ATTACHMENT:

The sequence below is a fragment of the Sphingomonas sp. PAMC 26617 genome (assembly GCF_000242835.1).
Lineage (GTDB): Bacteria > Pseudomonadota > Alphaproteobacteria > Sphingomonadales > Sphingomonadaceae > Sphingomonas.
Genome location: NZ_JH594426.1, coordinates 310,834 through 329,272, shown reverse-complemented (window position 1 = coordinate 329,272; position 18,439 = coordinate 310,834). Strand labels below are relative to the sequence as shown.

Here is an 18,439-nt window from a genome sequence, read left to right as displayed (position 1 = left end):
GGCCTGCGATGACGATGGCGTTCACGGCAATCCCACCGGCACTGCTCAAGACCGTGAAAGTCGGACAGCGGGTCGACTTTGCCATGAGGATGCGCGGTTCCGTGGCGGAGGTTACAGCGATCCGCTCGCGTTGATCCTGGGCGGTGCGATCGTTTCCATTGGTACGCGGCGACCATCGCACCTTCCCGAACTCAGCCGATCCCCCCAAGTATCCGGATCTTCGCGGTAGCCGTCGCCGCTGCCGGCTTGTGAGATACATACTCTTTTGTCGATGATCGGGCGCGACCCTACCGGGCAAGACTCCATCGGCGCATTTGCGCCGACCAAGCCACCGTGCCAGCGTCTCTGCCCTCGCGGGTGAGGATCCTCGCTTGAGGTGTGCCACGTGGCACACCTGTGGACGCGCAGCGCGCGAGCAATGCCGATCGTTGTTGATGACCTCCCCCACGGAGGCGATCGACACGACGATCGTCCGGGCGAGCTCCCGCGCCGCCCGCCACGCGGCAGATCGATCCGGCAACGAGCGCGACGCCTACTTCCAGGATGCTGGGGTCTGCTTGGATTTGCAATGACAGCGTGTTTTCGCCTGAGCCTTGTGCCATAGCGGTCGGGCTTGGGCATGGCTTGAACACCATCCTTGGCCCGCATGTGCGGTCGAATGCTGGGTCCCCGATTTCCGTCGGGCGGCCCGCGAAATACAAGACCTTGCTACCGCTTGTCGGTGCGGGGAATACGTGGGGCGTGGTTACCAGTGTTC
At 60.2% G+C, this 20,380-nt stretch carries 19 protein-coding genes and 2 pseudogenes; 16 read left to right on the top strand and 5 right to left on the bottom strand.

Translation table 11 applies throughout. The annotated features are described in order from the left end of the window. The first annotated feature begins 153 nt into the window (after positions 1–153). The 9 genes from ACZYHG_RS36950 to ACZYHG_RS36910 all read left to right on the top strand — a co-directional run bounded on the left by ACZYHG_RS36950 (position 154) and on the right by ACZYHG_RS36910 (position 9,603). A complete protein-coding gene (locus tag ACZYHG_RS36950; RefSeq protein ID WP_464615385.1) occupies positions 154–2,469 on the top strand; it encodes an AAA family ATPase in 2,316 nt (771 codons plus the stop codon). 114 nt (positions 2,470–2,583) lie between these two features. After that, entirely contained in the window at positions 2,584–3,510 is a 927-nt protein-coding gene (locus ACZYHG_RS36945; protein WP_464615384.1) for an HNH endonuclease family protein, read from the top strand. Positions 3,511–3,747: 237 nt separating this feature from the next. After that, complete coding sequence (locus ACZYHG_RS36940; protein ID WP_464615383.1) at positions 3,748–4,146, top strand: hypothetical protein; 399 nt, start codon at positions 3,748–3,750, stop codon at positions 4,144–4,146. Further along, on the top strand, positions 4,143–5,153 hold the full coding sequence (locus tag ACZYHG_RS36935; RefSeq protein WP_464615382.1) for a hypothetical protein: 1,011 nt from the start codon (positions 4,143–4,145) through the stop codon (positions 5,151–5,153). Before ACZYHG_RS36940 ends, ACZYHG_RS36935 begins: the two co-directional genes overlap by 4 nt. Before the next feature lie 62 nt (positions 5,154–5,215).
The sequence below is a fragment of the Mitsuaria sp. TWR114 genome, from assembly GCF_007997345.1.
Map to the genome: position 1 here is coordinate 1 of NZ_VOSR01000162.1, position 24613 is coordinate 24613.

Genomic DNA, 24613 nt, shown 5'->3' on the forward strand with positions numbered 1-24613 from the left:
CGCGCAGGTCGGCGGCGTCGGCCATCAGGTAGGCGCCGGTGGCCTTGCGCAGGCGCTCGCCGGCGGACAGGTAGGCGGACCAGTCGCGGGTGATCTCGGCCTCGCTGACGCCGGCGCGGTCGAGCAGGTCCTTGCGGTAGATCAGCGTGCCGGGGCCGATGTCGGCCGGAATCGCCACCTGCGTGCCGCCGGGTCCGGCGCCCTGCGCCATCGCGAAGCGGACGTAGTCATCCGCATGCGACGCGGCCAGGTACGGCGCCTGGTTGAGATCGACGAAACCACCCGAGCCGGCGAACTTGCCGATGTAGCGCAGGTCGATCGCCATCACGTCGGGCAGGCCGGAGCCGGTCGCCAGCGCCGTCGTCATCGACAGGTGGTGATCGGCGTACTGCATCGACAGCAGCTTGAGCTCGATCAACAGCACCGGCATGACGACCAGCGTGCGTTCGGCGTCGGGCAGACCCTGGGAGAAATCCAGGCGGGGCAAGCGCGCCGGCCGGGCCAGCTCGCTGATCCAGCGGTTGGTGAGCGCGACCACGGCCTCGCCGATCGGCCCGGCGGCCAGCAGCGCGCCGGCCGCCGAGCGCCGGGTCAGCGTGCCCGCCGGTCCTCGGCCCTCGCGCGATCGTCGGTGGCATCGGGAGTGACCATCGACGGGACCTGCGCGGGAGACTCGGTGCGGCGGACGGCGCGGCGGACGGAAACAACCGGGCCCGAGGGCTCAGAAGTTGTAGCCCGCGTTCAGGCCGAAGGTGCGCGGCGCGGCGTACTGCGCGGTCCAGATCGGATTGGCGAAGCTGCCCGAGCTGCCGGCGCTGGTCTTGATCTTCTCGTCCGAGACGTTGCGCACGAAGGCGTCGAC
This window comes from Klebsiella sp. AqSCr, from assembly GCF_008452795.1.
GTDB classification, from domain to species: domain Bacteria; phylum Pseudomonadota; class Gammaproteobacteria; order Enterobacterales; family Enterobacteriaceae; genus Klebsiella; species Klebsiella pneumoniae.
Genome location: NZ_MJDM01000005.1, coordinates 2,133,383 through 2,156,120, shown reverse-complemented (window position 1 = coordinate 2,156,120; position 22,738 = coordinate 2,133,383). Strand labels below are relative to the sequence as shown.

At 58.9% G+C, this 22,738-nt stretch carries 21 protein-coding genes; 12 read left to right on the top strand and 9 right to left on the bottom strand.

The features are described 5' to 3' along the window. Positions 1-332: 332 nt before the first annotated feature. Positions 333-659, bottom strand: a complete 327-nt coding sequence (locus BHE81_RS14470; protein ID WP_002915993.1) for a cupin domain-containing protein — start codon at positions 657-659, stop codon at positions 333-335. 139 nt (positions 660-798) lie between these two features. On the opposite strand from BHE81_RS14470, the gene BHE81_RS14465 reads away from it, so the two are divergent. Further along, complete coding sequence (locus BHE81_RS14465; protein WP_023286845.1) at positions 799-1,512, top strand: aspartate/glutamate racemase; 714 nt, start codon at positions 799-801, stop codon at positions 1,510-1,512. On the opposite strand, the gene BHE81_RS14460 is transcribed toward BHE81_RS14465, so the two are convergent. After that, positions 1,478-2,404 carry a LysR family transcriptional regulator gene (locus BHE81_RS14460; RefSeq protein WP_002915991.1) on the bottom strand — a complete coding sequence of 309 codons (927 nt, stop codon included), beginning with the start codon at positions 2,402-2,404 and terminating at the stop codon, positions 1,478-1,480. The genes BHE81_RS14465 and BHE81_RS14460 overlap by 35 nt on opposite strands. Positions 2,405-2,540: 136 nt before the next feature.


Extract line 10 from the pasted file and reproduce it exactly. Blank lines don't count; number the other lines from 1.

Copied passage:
Genomic DNA, 24613 nt, shown 5'->3' on the forward strand with positions numbered 1-24613 from the left: